Q: How can I remove mold and orange-ish scum from the grout and other surfaces in my shower?
A: Grout, a cement-based material, is porous. In a shower, it absorbs moisture and typically stays damp for long periods. Add in soap residue, and it’s an ideal environment for mold or mildew and for pink or orange scum, especially where the caulk isn’t completely smooth and properly angled to allow water to drain quickly. Heavy Duty Drain Snake
Mold and mildew are often used interchangeably; both terms refer to fungi that grow on surfaces that stay damp for long periods, especially when the surface is smeared with some of the many things the fungi can feed on, such as soap scum and residue from shampoos and conditioners. The scum, often called “pink mold,” is a type of bacteria, Serratia marcescens. You might find both of these growths on grout or on the lower part of a shower curtain.
Mold and bacteria can trigger health issues, but the small amounts that grow in grout and on shower curtains tend to be more of a cosmetic issue. That’s not insignificant, though. No one wants to start the day by staring at it.
You may be able to get rid of pink or orange scum by simply pouring on some soda water, then brushing the grout with an old, damp toothbrush. The bubbly water helps eject the bacteria. For even more cleaning power, you could use hydrogen peroxide in the 3 percent concentration.
But bubbly water and hydrogen peroxide probably won’t be enough to get rid of mildew. Because you are dealing with both issues, you might want to use chlorine bleach, which kills both types of organisms and erases the color. The challenge is getting the bleach solution into all of those little sections of grout and keeping it there for at least a few minutes, so it can do its work.
Choose a day when you can open a window to reduce the amount of bleach fumes you inhale. Wearing eye protection, gloves and old clothes that you don’t mind getting spattered with droplets of bleach, you should make a cup or two of a cleaning solution using 1 teaspoon of bleach to 1 cup of water. Use an old toothbrush to apply the solution to the grout, starting at the top and working down and crosswise, in a stairstep pattern. Wait at least 10 minutes before rinsing.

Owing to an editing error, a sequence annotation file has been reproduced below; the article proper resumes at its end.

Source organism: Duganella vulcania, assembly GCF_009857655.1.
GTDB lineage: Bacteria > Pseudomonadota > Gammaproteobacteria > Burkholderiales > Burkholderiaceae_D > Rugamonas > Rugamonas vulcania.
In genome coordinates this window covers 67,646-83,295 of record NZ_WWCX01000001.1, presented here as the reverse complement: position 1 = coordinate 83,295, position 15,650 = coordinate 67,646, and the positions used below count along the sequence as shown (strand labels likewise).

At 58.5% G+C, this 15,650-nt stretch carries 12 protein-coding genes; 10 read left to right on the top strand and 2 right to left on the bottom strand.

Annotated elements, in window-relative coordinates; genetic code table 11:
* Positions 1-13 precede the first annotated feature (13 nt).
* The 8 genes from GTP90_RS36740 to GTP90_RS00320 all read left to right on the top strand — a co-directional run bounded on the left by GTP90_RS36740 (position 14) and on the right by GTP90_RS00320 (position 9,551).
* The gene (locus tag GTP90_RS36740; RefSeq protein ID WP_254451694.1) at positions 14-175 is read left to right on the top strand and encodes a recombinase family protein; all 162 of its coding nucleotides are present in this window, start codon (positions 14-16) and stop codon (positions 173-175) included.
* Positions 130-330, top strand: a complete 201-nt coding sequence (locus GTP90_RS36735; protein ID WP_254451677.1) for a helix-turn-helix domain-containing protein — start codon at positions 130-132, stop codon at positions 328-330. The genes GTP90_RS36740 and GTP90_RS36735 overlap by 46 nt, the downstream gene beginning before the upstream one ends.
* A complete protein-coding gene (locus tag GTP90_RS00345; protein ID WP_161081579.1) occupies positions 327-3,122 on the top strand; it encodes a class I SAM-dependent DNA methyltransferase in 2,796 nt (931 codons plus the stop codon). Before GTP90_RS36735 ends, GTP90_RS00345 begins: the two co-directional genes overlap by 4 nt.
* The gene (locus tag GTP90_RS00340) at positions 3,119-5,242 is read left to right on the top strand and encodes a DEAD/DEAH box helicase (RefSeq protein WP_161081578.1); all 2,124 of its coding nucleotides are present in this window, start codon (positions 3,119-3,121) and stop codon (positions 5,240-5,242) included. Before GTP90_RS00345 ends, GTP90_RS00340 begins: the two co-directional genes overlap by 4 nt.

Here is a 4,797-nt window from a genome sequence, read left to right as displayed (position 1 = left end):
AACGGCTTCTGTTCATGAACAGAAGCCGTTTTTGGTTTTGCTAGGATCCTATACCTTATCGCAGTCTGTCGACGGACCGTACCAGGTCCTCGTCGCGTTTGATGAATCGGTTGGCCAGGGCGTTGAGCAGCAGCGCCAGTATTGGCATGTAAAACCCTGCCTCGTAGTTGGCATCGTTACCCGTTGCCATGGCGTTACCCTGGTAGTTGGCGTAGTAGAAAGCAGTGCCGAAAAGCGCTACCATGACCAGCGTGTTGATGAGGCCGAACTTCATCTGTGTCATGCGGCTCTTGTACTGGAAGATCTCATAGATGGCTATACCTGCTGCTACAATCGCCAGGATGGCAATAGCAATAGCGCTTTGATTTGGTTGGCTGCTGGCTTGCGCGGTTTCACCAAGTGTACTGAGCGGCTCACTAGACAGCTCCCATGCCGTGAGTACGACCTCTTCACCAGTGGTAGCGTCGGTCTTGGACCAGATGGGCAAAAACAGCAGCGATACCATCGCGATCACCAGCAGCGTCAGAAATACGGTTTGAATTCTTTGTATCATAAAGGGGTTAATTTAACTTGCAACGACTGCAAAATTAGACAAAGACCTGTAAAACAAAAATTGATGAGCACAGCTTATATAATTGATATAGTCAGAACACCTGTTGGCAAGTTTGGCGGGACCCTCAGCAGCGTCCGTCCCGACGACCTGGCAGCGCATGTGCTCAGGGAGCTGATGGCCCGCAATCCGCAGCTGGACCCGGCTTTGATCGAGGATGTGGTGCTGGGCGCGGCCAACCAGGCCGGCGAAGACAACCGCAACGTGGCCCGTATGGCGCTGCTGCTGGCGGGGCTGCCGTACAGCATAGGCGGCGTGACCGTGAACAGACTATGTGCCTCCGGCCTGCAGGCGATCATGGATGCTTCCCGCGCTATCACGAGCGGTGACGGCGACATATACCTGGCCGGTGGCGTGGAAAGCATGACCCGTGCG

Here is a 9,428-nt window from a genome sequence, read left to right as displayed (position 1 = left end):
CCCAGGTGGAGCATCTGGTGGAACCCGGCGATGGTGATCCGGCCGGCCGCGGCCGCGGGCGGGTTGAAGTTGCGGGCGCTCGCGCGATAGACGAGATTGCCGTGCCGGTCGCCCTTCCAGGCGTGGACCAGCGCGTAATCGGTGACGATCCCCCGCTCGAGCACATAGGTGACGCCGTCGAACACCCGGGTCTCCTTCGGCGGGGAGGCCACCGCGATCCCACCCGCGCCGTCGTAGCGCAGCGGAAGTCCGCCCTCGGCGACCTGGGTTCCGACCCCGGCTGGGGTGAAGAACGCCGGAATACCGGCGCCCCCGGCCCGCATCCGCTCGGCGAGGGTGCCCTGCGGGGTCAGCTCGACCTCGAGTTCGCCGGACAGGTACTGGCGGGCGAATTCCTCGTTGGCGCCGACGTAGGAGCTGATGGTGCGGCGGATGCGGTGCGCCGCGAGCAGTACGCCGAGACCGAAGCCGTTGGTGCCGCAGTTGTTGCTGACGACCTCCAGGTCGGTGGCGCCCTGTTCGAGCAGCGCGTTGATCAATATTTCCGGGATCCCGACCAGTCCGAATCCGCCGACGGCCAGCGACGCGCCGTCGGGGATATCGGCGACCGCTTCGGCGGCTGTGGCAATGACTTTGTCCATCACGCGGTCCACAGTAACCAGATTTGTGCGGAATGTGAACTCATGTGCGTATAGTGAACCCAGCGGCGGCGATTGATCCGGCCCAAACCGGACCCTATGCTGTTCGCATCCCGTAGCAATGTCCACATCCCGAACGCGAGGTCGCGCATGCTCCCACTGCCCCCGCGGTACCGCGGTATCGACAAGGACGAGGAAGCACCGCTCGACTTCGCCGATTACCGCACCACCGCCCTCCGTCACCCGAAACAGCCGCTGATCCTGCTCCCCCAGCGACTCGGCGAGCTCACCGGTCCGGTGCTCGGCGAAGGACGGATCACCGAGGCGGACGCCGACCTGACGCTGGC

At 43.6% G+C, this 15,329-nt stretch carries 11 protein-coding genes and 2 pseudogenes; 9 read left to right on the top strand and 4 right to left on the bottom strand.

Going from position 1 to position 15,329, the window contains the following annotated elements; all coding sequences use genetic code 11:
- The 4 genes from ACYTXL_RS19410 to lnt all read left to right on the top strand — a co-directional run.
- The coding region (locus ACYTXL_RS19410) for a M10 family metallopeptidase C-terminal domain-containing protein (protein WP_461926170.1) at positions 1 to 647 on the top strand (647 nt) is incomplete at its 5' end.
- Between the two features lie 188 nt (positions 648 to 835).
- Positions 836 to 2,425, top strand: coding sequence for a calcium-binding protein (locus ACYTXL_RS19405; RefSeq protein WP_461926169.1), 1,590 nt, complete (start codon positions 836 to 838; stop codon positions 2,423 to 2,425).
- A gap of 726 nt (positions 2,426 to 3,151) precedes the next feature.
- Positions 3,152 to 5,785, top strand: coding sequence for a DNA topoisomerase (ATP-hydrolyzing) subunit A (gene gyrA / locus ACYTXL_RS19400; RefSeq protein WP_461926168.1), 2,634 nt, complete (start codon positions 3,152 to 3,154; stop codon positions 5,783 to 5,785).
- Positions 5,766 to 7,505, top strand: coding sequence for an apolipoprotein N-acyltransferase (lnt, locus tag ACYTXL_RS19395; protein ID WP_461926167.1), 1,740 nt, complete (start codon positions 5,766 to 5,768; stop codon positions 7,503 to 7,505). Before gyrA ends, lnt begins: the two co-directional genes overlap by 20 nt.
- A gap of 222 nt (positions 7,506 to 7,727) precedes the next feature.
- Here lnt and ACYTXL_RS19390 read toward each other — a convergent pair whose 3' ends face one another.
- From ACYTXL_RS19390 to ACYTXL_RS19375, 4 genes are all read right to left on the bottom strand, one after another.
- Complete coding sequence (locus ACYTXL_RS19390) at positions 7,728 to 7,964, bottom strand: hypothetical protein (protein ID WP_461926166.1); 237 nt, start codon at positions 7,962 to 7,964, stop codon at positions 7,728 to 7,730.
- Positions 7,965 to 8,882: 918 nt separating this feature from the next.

If you have areas that look especially grungy, keep the bleach solution pooled there by wadding up short lengths of toilet tissue and pressing them against the stained areas with the toothbrush when it’s loaded with the bleach solution. The damp tissue should stick in place. Leave it for a half-hour or so, then scrape off the wads with the toothbrush and collect them in a container that you can empty into the toilet and flush away, along with any leftover bleach solution. Don’t worry if you have a septic tank and have been warned not to use bleach. The amount you mixed, even if you were to pour all of it down the drain, shouldn’t cause a problem.
You can use plain water to rinse bleach residue off the grout, but soda water can work even better. When you’re done, close the bathroom door but leave the window open to help disperse the smell.
If the stains persist, you might be dealing with something else, such as sticky residue from oily cleaners or hair conditioner. The Tile Council of North America recommends using an alkaline cleaner, such as Spic and Span or Mr. Clean, rather than an acid-based product, because acids degrade the cement in grout. The association also suggests trying an enzyme cleaner, which will attack stains just as it does on laundry. (You can use the same formula on both.) The association warns not to use oily cleaners, such as Murphy Oil Soap or Pine-Sol, because they can leave a residue.
Even alkaline cleaners can leave a residue if not thoroughly rinsed. But how can you do that without getting water all over the bathroom floor? “The absolutely best way to clean grout is to apply the cleaner and then vacuum (‘shop vac’) up the dirty water,” the association says. “This lifts the dirt off the joint. Apply rinse water and vacuum that water up. This lifts off any remaining soap film.” Be sure to use a wet-dry vacuum designed for handling liquids, though; it’s probably not the one you use to clean floors. Read the association’s full primer on how to clean tile and how to seal the grout after you get it clean by going to its website, tcnatile.com.
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